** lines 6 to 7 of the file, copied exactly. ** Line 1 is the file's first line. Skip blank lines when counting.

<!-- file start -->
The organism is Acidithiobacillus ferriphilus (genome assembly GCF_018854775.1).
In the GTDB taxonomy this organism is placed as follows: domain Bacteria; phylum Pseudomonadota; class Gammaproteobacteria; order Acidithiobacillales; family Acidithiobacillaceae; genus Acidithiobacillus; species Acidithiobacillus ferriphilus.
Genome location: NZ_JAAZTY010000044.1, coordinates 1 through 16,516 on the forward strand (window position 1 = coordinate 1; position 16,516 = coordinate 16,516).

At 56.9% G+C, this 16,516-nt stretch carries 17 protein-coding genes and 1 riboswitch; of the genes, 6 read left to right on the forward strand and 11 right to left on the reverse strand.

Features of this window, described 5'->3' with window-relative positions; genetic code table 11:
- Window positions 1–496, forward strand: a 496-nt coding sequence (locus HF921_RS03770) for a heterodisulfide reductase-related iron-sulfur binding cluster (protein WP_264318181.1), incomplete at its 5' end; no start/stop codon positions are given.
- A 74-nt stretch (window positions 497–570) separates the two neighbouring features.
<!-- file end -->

- Window positions 1–496, forward strand: a 496-nt coding sequence (locus HF921_RS03770) for a heterodisulfide reductase-related iron-sulfur binding cluster (protein WP_264318181.1), incomplete at its 5' end; no start/stop codon positions are given.
- A 74-nt stretch (window positions 497–570) separates the two neighbouring features.